President Boris Yeltsin has canceled Russian value-added taxes on Ukrainian imports, effective February 1, Kremlin foreign policy coordinator Sergei Yastrzhembsky announced yesterday. Yastrzhembsky did not specify when Yeltsin signed the document, which rescinds the Russian president’s August 1996 decree on imposing VAT on Ukrainian goods entering Russia. Yastrzhembsky added that Yeltsin has also instructed the Russian government to implement the decision on allowing Ukraine to export 600,000 tons of sugar annually to Russia duty-free. In a parallel move, Yeltsin instructed the Russian government to negotiate with Kyiv regarding the participation of Russian oil companies in privatizing Ukraine’s Lisichansk, Kremenchug, and Odessa oil refineries. It is unclear whether the Kremlin will link this latter issue with the VAT.
Last week, Kyiv announced the lifting of VAT on Russian imports. Understandings of principle on the reciprocal cancellation of VAT and a partial lifting of Russian duties on Ukrainian sugar had been reached by Presidents Yeltsin and Leonid Kuchma at their informal meeting in November near Moscow. The presidents are scheduled to meet again for an official summit in Moscow next month. (Russian and Ukrainian agencies, January 12)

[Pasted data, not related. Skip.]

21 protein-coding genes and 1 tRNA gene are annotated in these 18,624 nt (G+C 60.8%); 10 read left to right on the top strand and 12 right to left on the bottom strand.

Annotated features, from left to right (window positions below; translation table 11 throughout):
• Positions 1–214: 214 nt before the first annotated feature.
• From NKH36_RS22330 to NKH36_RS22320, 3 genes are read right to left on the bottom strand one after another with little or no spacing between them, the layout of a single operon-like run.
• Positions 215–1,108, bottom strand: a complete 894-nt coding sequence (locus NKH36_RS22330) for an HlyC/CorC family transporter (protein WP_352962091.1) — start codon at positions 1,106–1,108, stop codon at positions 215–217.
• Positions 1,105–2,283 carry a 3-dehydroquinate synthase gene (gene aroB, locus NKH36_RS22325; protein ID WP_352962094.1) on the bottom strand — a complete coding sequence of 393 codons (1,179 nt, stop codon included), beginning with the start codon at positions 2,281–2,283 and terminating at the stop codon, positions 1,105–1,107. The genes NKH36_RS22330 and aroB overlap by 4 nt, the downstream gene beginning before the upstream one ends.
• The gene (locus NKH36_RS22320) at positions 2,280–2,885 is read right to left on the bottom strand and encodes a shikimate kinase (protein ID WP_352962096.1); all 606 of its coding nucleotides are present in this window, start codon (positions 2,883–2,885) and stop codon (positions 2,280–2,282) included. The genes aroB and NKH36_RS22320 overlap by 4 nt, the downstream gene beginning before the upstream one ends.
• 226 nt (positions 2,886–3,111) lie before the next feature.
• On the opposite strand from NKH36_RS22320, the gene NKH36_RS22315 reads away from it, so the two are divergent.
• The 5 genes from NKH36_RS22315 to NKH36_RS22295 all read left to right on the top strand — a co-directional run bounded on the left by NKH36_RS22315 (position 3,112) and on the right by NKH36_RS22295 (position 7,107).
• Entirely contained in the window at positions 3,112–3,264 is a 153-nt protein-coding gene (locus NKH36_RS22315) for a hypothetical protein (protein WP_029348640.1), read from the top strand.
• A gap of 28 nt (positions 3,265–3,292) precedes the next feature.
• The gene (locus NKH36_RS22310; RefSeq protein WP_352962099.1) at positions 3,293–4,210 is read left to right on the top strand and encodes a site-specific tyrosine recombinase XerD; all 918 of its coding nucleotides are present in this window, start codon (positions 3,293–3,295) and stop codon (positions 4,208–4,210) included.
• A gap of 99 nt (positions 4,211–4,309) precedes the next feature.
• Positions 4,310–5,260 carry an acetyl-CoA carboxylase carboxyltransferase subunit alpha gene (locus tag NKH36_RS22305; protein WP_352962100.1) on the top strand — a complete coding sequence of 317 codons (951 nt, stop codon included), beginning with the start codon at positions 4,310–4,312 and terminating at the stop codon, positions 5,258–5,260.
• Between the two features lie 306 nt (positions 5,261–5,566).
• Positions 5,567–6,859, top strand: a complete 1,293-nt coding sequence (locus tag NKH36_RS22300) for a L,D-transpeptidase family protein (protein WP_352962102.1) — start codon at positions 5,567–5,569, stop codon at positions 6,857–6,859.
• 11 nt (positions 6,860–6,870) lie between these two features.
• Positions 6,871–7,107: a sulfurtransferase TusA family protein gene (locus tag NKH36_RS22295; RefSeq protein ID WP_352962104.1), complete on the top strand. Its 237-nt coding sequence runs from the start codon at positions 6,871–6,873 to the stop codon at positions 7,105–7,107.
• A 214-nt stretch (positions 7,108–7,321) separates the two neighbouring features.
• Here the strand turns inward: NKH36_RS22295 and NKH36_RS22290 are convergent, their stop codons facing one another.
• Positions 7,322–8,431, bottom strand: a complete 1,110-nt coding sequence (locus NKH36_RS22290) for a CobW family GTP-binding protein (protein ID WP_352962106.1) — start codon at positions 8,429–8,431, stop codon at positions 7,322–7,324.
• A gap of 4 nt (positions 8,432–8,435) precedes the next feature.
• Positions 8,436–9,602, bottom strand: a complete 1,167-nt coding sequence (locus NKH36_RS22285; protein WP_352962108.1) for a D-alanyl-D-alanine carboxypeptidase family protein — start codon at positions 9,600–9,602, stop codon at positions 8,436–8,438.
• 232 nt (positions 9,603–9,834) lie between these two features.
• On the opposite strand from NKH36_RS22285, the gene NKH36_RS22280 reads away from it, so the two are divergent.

Still heavily dependent on the Russian market for its exports, Ukraine will undoubtedly hail the Kremlin’s move on VAT and will be content with the compromise on sugar — a major Ukrainian export commodity. At the same time, Moscow’s insistence on acquiring ownership rights in Ukraine’s largest oil refineries is politically controversial in Ukraine and is inconsistent with Kyiv’s effort to reduce its dependence on Russia for fuel.
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